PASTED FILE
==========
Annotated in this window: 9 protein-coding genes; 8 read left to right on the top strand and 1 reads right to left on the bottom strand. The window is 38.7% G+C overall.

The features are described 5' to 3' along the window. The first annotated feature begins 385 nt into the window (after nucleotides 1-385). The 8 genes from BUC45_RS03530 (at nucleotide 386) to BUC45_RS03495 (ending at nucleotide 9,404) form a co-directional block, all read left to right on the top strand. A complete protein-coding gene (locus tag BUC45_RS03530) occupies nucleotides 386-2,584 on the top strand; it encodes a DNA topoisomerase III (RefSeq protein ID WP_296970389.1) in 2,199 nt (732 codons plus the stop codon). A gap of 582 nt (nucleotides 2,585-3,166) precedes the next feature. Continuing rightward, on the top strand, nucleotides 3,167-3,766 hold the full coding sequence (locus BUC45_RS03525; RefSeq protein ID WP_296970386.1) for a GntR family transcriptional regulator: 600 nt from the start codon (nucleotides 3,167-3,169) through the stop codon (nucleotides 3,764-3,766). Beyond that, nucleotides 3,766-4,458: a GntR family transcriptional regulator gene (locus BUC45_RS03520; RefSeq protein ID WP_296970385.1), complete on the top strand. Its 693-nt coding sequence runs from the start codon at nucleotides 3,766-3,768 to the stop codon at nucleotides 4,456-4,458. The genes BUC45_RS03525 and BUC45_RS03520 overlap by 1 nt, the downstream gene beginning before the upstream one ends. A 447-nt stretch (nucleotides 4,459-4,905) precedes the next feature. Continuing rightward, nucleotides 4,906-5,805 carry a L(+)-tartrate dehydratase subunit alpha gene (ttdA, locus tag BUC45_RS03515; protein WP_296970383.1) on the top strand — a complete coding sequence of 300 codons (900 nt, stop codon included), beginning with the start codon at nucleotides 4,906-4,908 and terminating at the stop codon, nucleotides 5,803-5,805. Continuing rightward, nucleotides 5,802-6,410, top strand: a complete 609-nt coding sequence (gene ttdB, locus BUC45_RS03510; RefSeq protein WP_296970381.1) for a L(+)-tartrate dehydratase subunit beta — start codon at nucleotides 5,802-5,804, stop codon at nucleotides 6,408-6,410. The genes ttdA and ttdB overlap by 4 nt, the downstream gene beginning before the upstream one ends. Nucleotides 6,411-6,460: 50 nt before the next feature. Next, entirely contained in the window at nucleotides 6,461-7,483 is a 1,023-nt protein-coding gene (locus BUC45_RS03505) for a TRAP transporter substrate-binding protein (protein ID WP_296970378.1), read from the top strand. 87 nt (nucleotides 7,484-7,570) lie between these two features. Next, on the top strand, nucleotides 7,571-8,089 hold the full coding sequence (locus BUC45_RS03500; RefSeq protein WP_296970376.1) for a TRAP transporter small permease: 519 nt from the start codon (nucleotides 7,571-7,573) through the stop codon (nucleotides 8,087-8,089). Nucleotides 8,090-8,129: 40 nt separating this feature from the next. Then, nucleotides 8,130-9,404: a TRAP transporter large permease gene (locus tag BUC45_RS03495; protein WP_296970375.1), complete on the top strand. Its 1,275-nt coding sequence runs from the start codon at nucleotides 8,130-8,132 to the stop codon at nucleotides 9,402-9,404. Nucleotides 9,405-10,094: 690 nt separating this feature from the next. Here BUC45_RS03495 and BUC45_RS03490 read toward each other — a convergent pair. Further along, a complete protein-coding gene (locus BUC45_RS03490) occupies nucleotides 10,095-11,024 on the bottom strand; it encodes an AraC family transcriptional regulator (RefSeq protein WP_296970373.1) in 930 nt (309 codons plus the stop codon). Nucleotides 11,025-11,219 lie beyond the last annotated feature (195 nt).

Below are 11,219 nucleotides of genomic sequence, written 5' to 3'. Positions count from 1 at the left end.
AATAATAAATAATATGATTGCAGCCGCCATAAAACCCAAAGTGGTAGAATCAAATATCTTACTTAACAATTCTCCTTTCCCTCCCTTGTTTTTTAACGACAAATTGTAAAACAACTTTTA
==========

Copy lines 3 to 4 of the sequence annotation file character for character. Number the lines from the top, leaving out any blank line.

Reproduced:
Below are 11,219 nucleotides of genomic sequence, written 5' to 3'. Positions count from 1 at the left end.
AATAATAAATAATATGATTGCAGCCGCCATAAAACCCAAAGTGGTAGAATCAAATATCTTACTTAACAATTCTCCTTTCCCTCCCTTGTTTTTTAACGACAAATTGTAAAACAACTTTTA